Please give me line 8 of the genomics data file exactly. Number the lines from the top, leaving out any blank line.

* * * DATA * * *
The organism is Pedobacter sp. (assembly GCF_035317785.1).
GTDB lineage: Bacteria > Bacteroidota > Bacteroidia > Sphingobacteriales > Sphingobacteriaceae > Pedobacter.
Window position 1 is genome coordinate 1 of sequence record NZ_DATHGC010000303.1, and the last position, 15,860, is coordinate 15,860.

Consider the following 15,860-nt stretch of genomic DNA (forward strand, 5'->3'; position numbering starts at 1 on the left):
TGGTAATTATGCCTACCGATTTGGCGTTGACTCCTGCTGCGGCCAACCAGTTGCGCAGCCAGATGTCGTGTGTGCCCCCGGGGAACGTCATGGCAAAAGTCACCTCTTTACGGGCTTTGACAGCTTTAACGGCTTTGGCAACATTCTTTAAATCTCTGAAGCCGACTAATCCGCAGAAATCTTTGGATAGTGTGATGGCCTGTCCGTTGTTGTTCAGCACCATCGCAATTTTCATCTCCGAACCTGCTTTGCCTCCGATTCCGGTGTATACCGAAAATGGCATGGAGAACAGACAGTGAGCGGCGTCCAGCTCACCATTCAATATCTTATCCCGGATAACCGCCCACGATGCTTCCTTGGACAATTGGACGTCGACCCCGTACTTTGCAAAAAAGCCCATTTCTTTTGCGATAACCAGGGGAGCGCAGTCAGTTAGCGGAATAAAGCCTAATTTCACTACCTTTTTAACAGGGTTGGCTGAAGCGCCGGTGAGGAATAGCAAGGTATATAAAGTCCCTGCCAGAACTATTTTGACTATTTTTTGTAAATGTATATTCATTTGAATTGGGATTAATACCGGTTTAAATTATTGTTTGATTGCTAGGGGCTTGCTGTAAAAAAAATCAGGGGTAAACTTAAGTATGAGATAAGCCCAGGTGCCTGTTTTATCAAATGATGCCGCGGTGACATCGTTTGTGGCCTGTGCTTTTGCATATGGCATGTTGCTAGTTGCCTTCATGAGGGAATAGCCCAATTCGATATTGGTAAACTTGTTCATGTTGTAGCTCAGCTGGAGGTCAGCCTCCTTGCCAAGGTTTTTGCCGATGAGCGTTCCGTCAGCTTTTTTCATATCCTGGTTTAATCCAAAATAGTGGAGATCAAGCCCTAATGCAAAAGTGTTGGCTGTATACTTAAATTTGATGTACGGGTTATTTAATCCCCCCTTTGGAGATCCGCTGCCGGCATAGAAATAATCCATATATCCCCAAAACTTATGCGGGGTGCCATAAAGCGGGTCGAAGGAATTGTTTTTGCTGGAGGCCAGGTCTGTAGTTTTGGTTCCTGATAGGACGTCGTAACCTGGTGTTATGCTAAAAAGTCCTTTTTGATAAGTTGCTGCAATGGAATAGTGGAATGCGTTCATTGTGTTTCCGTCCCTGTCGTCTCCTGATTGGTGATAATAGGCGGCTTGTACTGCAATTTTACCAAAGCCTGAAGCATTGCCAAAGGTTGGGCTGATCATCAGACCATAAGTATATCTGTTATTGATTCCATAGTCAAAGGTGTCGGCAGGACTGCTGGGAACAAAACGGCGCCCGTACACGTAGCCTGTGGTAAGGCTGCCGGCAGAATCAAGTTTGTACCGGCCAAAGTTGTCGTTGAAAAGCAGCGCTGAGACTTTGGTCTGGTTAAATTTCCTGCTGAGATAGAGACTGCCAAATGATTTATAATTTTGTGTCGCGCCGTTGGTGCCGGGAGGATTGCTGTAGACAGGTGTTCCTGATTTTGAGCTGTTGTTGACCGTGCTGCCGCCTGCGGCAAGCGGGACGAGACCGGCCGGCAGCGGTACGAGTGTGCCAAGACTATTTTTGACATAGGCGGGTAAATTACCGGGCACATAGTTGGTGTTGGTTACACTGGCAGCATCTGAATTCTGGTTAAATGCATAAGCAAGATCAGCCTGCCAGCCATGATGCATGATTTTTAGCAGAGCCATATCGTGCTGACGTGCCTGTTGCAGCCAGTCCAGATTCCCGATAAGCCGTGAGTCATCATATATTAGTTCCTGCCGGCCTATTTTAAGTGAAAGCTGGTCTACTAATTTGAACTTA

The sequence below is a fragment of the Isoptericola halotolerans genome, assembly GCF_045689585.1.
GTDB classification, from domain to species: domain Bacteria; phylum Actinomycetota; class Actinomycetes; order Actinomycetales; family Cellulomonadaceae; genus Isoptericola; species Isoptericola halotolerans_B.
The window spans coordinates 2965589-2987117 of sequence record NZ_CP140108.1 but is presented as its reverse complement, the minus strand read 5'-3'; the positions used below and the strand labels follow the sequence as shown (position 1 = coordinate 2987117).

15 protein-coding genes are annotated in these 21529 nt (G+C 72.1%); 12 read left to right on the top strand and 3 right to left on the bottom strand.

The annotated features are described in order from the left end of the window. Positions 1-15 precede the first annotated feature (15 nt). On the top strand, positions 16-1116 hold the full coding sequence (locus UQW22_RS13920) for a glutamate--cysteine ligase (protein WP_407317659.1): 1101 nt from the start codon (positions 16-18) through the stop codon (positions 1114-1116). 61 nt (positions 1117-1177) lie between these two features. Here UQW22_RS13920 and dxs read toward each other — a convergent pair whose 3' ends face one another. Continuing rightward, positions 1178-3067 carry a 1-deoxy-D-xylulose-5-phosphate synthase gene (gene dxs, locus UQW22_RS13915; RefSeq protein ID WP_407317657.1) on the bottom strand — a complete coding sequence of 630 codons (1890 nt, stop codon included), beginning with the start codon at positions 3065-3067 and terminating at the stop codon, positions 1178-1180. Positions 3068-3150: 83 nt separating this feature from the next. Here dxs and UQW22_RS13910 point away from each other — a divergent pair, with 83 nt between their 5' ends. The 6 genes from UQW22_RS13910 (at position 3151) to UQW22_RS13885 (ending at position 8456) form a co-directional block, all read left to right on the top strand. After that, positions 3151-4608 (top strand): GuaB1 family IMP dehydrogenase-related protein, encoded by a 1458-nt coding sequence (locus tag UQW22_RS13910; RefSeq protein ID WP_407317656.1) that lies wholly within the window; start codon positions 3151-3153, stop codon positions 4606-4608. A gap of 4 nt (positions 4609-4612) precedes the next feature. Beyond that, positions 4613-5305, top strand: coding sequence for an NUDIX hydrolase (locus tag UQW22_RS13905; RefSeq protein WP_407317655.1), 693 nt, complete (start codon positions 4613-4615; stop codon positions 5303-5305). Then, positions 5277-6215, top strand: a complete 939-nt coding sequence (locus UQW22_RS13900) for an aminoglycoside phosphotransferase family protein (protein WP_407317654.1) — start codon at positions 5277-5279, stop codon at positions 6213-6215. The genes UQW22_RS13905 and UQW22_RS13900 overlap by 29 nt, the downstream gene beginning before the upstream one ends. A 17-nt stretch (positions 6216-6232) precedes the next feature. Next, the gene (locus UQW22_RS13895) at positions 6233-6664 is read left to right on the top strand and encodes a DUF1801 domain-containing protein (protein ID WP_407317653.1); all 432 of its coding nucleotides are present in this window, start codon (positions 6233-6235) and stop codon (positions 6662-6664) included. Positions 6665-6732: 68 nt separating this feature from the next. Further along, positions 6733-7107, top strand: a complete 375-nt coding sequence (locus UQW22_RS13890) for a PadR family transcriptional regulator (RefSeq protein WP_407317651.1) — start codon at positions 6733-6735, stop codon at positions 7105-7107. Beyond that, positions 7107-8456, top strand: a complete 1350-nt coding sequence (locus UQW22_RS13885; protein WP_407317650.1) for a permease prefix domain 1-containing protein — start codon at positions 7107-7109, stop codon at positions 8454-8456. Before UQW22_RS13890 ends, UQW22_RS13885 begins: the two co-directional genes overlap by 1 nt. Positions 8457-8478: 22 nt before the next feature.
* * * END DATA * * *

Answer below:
The window spans coordinates 2965589-2987117 of sequence record NZ_CP140108.1 but is presented as its reverse complement, the minus strand read 5'-3'; the positions used below and the strand labels follow the sequence as shown (position 1 = coordinate 2987117).